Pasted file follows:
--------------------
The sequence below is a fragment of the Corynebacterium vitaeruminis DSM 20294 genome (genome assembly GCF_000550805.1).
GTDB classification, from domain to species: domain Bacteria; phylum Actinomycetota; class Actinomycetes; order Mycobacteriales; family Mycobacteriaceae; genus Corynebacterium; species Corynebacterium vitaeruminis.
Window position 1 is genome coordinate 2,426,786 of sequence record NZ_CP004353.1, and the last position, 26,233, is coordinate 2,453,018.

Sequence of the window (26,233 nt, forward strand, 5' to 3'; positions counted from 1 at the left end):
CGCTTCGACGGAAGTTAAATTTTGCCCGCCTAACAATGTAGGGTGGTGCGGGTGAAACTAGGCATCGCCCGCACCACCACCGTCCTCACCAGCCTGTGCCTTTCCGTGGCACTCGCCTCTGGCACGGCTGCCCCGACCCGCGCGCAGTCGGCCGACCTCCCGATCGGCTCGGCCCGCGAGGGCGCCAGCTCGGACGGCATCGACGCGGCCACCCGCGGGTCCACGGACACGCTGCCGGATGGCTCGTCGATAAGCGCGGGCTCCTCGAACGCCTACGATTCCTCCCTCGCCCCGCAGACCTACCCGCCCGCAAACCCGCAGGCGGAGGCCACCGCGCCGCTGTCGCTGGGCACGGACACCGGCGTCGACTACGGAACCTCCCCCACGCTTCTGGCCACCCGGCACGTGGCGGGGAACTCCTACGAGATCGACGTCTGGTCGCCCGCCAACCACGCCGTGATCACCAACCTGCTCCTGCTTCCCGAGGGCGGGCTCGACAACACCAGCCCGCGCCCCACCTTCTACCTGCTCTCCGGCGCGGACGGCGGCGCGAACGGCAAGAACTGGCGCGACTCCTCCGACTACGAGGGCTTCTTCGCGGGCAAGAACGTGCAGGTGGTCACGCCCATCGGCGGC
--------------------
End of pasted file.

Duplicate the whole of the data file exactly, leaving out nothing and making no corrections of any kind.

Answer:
The sequence below is a fragment of the Corynebacterium vitaeruminis DSM 20294 genome (genome assembly GCF_000550805.1).
GTDB classification, from domain to species: domain Bacteria; phylum Actinomycetota; class Actinomycetes; order Mycobacteriales; family Mycobacteriaceae; genus Corynebacterium; species Corynebacterium vitaeruminis.
Window position 1 is genome coordinate 2,426,786 of sequence record NZ_CP004353.1, and the last position, 26,233, is coordinate 2,453,018.

Sequence of the window (26,233 nt, forward strand, 5' to 3'; positions counted from 1 at the left end):
CGCTTCGACGGAAGTTAAATTTTGCCCGCCTAACAATGTAGGGTGGTGCGGGTGAAACTAGGCATCGCCCGCACCACCACCGTCCTCACCAGCCTGTGCCTTTCCGTGGCACTCGCCTCTGGCACGGCTGCCCCGACCCGCGCGCAGTCGGCCGACCTCCCGATCGGCTCGGCCCGCGAGGGCGCCAGCTCGGACGGCATCGACGCGGCCACCCGCGGGTCCACGGACACGCTGCCGGATGGCTCGTCGATAAGCGCGGGCTCCTCGAACGCCTACGATTCCTCCCTCGCCCCGCAGACCTACCCGCCCGCAAACCCGCAGGCGGAGGCCACCGCGCCGCTGTCGCTGGGCACGGACACCGGCGTCGACTACGGAACCTCCCCCACGCTTCTGGCCACCCGGCACGTGGCGGGGAACTCCTACGAGATCGACGTCTGGTCGCCCGCCAACCACGCCGTGATCACCAACCTGCTCCTGCTTCCCGAGGGCGGGCTCGACAACACCAGCCCGCGCCCCACCTTCTACCTGCTCTCCGGCGCGGACGGCGGCGCGAACGGCAAGAACTGGCGCGACTCCTCCGACTACGAGGGCTTCTTCGCGGGCAAGAACGTGCAGGTGGTCACGCCCATCGGCGGC